Private equity firms, like GFI Energy Ventures LLC, Bayard Group and The Jordan Company LP, have also been making inroads in the AMI sector. GFI was an early player with its investments in energy software companies Caminus Corp. and LineSoft Corp. (sold to SunGard Data Systems Inc. and Itron respectively a few years ago), as well as Power Measurement Inc., a leader in the area of intelligent metering and controls, which was sold to Schneider Electric in 2005. Most recently, GFI sold Cannon Technologies Inc., a strong player in PLC AMR and demand response, to Cooper Power Systems Inc.

Bayard’s most notable transactions include the October 2004 purchase of Landis+Gyr Inc., the global metering company headquartered in Switzerland, and then in May 2006, Bayard purchased Hunt Technologies Inc., a leading vendor of PLC-based AMR technology, which quickly led to an enhanced strategic relationship between the two Bayard portfolio companies.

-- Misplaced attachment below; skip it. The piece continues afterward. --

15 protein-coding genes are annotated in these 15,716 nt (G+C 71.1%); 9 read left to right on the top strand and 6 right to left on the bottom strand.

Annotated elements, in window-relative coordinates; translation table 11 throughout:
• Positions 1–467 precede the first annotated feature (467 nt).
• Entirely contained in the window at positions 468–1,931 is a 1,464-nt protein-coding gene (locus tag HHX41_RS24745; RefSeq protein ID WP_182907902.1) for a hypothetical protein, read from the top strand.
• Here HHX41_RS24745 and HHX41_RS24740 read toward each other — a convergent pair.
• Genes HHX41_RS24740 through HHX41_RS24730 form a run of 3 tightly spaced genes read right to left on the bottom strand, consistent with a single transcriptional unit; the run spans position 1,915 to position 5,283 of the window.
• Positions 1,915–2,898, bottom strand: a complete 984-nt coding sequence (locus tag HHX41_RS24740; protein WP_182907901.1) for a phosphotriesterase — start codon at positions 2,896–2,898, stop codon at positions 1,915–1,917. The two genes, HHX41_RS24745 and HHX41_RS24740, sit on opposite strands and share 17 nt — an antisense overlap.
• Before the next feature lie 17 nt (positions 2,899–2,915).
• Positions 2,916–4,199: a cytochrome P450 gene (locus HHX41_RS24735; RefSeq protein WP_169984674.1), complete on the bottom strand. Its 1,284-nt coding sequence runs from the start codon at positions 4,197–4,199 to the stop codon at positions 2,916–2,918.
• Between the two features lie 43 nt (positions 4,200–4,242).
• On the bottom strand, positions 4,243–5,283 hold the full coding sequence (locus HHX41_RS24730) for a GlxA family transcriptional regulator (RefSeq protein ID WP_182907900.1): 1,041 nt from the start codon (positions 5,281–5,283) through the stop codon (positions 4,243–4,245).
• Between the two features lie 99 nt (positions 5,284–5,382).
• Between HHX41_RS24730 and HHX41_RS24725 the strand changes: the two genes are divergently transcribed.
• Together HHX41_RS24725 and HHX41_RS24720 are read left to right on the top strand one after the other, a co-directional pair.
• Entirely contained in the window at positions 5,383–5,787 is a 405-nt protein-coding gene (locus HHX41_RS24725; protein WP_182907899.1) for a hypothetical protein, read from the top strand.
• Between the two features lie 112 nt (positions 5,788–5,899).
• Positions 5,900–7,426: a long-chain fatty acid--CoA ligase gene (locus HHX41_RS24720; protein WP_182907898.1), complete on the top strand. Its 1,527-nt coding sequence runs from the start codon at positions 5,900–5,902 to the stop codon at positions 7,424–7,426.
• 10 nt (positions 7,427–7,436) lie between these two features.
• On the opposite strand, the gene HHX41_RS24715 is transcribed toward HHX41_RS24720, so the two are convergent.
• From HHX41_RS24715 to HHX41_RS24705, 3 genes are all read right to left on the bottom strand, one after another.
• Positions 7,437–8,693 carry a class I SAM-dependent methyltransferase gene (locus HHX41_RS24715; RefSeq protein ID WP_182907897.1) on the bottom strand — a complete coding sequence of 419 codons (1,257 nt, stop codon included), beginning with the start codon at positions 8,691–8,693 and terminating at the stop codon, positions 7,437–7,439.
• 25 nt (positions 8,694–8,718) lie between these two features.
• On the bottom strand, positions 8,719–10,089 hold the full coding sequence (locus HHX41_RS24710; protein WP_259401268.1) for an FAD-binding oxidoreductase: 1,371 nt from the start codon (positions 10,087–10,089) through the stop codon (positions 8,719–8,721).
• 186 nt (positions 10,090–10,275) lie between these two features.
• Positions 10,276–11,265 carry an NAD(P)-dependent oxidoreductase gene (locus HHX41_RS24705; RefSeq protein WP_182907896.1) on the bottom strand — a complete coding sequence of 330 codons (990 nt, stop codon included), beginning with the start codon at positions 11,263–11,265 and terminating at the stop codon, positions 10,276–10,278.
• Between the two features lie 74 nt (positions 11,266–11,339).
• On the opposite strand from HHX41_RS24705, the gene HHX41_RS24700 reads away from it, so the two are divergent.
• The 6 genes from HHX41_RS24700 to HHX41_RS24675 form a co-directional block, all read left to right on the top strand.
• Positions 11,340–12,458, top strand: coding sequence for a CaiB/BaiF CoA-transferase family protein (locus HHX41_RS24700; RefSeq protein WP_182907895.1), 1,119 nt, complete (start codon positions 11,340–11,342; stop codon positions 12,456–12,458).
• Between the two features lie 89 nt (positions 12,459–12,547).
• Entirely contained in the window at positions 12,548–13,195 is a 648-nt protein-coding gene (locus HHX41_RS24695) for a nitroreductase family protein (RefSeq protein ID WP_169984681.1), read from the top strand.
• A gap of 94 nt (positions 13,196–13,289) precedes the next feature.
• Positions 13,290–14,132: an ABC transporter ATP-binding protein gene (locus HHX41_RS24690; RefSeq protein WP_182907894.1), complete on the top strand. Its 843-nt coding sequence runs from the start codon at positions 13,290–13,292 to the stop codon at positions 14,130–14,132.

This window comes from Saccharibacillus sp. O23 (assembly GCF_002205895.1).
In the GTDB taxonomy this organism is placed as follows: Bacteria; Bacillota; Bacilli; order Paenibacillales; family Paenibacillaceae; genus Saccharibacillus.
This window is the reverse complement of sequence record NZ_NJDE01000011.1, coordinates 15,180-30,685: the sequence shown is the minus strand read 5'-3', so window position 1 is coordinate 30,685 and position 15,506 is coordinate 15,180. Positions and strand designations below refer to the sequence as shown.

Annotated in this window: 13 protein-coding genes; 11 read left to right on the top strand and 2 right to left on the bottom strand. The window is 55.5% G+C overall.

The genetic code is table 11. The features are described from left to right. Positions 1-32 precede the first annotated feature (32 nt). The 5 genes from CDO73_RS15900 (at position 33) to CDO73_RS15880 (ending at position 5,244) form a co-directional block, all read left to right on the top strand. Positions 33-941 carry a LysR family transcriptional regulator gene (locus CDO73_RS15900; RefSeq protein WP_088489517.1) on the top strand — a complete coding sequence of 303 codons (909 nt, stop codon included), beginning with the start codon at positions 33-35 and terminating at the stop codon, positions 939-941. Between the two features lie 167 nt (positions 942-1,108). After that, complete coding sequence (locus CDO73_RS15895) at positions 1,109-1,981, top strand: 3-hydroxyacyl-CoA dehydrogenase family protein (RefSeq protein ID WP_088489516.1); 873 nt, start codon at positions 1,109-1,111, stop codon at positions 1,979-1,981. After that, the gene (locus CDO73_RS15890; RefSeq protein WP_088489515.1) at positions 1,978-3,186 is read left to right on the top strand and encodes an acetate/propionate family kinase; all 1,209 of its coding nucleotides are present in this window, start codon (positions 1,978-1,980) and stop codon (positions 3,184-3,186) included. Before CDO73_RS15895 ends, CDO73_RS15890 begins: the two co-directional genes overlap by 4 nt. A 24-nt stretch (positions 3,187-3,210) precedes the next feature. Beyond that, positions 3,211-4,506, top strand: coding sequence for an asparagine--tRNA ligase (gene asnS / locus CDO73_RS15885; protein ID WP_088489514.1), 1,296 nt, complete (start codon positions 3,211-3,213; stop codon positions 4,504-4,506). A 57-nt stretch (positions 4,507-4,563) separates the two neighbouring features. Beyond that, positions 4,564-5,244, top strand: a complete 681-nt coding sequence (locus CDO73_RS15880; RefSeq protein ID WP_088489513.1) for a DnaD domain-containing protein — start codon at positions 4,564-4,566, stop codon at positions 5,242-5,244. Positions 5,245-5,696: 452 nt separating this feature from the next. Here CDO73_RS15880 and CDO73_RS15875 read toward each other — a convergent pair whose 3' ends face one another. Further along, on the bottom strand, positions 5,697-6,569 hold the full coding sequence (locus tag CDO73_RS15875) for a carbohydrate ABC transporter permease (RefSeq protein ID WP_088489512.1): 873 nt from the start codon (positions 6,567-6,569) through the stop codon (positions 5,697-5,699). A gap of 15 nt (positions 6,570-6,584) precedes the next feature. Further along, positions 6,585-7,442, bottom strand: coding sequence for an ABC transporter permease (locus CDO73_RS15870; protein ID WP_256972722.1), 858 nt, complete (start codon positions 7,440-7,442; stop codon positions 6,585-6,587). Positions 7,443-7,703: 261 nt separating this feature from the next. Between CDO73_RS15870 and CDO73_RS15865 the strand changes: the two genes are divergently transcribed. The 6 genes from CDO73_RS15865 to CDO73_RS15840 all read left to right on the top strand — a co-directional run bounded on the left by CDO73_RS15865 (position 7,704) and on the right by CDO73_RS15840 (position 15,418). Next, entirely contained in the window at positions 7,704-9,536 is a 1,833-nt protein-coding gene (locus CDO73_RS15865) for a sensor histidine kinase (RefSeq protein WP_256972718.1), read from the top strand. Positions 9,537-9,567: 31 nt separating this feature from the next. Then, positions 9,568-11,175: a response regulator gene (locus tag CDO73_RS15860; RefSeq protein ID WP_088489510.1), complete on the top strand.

The Jordan Company acquired Sensus Metering Systems in late 2003. Sensus has long been a leader among suppliers of water meter solutions. Then, in June 2006, Sensus acquired Advanced Metering Data Systems LLC, which is an up-and-coming provider of RF fixed-network solutions and is expected to bolster Sensus’ presence in the electric and gas markets.

Established Vendors Face Competition

Further driving this merger and acquisition activity is the threat of other fast-growing players and new market entrants. For example, Cellnet, owned by GTCR Golder Rauner LLC, is a leading provider of fixed-network data communication systems and automation solutions to the gas, water and electric utility industries. Cellnet has been awarded several high-profile contracts of late, including a recent win from the City of Seattle and was also named recipient of the 2006 Frost & Sullivan technology innovation award for the AMI/automated meter reading market.